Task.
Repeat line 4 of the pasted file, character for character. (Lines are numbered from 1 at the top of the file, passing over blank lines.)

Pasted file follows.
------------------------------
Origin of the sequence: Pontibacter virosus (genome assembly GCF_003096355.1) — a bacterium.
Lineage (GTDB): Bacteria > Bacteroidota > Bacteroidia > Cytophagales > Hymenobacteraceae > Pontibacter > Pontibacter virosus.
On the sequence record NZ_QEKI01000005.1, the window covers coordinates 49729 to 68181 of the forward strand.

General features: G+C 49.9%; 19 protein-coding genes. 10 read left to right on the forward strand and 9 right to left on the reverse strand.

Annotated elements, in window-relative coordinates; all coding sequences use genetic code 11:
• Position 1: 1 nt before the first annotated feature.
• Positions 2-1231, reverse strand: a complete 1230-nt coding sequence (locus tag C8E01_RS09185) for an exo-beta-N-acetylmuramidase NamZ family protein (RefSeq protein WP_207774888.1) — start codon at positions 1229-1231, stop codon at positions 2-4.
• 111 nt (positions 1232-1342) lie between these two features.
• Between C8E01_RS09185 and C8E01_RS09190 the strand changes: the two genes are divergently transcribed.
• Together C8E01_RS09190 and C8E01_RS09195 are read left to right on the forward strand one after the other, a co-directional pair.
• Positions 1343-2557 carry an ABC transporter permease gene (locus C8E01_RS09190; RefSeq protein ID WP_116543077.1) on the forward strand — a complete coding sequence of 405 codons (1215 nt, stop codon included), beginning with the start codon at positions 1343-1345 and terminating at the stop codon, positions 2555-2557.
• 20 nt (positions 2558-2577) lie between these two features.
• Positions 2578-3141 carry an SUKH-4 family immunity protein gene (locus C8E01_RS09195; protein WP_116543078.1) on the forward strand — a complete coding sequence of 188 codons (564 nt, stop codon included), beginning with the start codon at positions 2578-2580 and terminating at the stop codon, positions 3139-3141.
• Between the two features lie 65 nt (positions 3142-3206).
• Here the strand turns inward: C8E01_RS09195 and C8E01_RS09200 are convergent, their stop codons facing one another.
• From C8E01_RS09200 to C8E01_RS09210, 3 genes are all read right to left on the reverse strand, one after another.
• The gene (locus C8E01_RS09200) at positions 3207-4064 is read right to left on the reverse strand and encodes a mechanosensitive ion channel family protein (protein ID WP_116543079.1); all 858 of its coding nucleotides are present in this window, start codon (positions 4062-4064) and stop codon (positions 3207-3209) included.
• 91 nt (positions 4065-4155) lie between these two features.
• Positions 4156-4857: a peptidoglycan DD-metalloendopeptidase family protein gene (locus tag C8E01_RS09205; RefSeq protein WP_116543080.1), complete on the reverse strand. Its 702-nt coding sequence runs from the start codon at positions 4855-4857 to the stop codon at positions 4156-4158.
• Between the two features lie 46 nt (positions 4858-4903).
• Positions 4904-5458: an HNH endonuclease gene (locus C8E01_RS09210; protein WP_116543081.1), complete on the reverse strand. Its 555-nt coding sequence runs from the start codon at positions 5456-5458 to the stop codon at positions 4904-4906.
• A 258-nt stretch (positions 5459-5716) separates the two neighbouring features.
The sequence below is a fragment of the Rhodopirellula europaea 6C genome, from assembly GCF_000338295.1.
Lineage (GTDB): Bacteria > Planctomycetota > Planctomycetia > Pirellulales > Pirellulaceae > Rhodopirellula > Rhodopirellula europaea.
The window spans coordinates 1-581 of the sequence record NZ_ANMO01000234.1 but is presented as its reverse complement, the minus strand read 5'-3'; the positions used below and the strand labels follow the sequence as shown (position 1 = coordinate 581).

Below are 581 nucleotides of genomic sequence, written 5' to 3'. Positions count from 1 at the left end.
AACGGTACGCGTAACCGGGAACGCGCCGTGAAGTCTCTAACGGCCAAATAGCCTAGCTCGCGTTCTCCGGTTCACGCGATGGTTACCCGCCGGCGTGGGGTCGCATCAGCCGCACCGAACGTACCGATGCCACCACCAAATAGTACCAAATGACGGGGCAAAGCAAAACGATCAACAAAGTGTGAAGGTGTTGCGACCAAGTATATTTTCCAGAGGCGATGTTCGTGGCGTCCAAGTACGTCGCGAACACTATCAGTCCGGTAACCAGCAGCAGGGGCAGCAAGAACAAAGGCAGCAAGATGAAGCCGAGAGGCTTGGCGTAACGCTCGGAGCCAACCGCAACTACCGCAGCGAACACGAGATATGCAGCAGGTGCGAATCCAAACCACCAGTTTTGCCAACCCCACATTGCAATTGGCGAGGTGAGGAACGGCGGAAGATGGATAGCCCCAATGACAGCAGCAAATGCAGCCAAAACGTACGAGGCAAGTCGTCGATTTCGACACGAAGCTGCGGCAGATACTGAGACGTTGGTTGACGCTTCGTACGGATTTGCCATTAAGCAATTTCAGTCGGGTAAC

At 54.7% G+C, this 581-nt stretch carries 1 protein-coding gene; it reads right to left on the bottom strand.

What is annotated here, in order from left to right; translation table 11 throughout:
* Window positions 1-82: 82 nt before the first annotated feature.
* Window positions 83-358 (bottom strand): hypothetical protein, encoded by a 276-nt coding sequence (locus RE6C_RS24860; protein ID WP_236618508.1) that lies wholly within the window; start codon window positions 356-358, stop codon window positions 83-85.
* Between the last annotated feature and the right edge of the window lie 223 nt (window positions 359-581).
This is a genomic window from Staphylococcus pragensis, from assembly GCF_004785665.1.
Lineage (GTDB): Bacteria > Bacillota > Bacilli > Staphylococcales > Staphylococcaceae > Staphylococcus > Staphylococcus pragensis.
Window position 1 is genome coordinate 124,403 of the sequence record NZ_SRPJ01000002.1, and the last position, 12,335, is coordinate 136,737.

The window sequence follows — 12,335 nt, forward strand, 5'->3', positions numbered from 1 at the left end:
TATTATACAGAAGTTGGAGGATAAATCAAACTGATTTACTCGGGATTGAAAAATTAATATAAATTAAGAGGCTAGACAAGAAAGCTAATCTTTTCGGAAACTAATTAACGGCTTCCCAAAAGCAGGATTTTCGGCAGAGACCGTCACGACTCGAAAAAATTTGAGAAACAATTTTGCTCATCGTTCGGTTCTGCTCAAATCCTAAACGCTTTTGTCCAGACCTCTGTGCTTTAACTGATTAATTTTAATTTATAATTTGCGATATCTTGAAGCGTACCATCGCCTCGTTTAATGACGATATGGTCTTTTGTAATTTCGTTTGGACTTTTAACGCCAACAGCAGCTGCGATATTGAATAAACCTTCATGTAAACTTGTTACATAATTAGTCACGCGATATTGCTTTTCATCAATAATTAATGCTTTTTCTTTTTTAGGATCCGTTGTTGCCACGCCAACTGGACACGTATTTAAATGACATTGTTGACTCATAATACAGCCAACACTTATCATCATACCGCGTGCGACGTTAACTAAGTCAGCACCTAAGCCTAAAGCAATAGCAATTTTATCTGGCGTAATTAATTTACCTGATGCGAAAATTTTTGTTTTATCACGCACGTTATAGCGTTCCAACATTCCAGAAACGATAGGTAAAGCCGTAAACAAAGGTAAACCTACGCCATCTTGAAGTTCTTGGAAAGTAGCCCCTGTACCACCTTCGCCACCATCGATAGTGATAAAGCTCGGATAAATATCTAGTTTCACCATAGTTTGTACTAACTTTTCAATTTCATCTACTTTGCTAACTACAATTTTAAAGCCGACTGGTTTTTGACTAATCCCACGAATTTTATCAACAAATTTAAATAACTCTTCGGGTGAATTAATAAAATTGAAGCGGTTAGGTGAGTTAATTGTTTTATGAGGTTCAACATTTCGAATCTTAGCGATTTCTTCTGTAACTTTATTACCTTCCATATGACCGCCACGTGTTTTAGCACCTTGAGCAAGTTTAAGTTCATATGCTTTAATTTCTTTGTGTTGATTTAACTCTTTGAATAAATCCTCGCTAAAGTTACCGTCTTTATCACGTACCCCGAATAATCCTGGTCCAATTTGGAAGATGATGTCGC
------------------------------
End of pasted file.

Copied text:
General features: G+C 49.9%; 19 protein-coding genes. 10 read left to right on the forward strand and 9 right to left on the reverse strand.